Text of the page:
Unless you’re currently eating some delicious chocolate ice cream while reading this, Alton Brown has come up with the fastest possible way to create the tasty frozen treat: ten seconds. That’s all it takes for the award-winning foodie and TV personality to craft a heaping helping of fabulous frozen chocolate confectionery through the power of science. With respect to Dippin’ Dots, Brown may be at the forefront of the real “ice cream of the future.”
As part of his current tour, “Alton Brown Live: Eat Your Science,” Brown will demonstrate his Jet Cream machine alongside his Mega Bake device in front of live audiences. Popular Science cooked up a video in which Brown demonstrates his new creation, Jet Cream. Take a look for yourself below:
So what’s going on here? Much like fountain drinks of old, this recipe is basically a pumped-up version of an egg cream. Consisting of only milk, carbonated water, and chocolate syrup–notice there are no eggs nor cream in this drink–egg creams are known for their fizzy carbonation, rich chocolate flavor, and fresh, frothy head. Brown’s Jet Cream recipe seems to be quite similar: the liquid portion is a chocolate syrup concoction while the carbonated water has been replaced by carbon dioxide gas. Now’s when the science kicks in.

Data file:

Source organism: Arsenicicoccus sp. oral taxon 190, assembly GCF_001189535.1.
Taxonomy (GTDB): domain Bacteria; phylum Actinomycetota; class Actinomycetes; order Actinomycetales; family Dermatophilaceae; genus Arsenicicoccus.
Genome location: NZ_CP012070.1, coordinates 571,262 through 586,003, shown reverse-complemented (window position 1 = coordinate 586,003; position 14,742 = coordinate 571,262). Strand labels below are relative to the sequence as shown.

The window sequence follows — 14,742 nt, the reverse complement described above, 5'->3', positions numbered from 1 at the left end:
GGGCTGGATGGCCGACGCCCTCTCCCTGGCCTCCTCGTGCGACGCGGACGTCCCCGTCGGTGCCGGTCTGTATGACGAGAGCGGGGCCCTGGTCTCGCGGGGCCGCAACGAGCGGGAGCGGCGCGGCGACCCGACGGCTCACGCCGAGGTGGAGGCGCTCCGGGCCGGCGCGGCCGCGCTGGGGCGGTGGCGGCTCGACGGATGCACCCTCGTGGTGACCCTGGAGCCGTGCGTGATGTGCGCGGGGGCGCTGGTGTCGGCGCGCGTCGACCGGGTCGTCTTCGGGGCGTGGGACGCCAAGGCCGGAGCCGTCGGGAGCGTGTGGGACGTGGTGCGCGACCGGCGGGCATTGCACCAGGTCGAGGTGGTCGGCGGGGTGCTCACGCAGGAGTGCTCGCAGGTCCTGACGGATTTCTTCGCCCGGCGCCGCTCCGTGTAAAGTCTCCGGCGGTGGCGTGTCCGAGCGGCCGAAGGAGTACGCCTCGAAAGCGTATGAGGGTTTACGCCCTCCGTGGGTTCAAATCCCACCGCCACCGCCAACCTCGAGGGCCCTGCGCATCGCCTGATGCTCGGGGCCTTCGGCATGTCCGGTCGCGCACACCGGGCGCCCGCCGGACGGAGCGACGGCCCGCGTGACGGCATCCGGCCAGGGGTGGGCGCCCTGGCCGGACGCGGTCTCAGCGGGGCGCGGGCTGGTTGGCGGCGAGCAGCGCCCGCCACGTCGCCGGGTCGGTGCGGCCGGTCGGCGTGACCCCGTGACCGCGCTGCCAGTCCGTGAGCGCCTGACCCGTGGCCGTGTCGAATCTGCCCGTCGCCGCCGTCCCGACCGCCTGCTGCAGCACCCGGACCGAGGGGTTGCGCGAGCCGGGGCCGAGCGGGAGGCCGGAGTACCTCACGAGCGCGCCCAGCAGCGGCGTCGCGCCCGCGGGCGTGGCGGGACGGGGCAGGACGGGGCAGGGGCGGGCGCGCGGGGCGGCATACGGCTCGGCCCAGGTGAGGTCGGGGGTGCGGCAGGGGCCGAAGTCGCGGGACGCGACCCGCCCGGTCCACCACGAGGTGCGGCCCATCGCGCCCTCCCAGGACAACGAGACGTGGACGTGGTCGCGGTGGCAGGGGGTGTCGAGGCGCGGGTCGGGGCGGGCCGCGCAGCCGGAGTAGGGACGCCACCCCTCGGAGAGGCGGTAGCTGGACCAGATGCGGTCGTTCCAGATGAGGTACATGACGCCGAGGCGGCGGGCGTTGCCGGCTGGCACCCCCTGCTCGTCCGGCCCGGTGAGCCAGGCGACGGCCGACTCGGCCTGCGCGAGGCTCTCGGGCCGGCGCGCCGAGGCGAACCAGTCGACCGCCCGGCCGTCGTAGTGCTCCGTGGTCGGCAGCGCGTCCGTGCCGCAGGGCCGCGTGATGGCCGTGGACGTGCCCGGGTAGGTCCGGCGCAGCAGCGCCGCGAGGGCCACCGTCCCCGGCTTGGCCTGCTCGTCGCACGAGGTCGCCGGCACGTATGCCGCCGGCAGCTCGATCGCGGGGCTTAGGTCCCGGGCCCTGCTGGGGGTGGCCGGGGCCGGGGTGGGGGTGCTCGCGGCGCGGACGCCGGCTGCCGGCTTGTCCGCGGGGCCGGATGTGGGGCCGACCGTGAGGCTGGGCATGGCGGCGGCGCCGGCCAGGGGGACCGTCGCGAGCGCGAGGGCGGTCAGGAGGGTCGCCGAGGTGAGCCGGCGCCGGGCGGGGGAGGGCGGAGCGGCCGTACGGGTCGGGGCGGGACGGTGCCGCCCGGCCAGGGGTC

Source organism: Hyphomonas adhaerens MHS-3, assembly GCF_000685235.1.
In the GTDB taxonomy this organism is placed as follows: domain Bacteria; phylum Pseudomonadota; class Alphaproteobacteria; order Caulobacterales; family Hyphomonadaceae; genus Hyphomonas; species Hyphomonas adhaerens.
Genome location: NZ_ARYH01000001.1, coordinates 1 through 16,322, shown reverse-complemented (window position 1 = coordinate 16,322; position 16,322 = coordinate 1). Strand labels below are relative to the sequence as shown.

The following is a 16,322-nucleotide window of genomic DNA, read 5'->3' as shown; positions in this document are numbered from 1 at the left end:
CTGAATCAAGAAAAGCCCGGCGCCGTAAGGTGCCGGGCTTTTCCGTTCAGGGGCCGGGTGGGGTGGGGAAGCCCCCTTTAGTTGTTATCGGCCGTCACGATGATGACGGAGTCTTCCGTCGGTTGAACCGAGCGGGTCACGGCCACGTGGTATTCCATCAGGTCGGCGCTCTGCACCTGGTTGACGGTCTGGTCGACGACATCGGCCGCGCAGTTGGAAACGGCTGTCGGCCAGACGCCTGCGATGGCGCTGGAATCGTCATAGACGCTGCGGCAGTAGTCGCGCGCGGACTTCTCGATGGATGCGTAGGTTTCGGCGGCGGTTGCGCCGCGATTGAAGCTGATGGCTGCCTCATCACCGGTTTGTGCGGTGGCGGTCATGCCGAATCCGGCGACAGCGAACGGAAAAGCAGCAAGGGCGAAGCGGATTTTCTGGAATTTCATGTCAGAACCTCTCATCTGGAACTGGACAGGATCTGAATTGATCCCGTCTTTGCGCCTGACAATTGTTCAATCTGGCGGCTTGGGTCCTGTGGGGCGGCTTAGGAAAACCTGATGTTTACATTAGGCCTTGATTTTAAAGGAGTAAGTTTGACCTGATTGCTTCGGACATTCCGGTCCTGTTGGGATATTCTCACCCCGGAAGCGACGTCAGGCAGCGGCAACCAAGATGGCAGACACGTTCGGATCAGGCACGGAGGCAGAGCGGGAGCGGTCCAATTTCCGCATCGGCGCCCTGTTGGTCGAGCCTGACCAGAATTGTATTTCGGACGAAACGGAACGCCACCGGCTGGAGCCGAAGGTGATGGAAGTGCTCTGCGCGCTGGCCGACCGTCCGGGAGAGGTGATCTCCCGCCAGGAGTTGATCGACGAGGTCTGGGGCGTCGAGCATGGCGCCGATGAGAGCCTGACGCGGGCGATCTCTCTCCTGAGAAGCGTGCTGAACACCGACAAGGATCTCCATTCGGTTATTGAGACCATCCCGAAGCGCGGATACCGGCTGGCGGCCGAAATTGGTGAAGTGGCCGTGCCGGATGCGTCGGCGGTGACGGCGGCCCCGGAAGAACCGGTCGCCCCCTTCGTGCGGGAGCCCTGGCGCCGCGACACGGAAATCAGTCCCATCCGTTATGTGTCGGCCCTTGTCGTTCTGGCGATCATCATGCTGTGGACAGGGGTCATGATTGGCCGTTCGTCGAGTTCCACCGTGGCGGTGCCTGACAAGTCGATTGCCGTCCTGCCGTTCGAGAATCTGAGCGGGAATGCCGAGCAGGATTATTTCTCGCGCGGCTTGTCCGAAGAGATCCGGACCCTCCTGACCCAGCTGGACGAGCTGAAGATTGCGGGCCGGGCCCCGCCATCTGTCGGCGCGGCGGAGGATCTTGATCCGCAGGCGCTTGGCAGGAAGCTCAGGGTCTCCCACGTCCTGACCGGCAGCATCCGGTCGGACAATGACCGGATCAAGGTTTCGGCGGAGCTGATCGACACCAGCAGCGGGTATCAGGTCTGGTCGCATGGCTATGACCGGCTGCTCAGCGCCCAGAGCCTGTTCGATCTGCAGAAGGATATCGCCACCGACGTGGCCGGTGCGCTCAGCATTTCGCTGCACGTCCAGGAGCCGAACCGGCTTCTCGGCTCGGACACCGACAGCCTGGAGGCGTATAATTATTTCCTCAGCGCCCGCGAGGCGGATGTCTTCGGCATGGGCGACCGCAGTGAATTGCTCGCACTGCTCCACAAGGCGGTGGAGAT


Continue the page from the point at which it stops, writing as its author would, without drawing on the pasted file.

As you can see, Brown’s Jet Cream rig is very much a DIY contraption–though we discourage anyone from making their own–but the business ends are two pressurized vessels. The one containing the chocolate syrup mixture is primed at 75psi in order to get the liquid into the mixing chamber. The other is a CO2 fire extinguisher, which contains compressed gas at room temperature. When the handle on this bad boy is squeezed, the CO2 is forced through a nozzle and the gas expands–i.e. the molecules spread out–to fill the space within the mixing chamber. Due to a thermodynamic process known as the throttling process, or the Joule-Thomson process, the gas cools upon expansion, absorbing thermal energy within the vessel and dropping its temperature to a dangerously chilly -155 °F. This is much colder than your typical ice cream maker or home freezer, but just perfect for Brown’s Jet Cream machine.
Personally, I’m still waiting for Brown to market a counter-top Jet Cream maker, but it’s probably best for my waistline that that hasn’t happened yet.
HT: Popular Science
Images: David Allen via Eater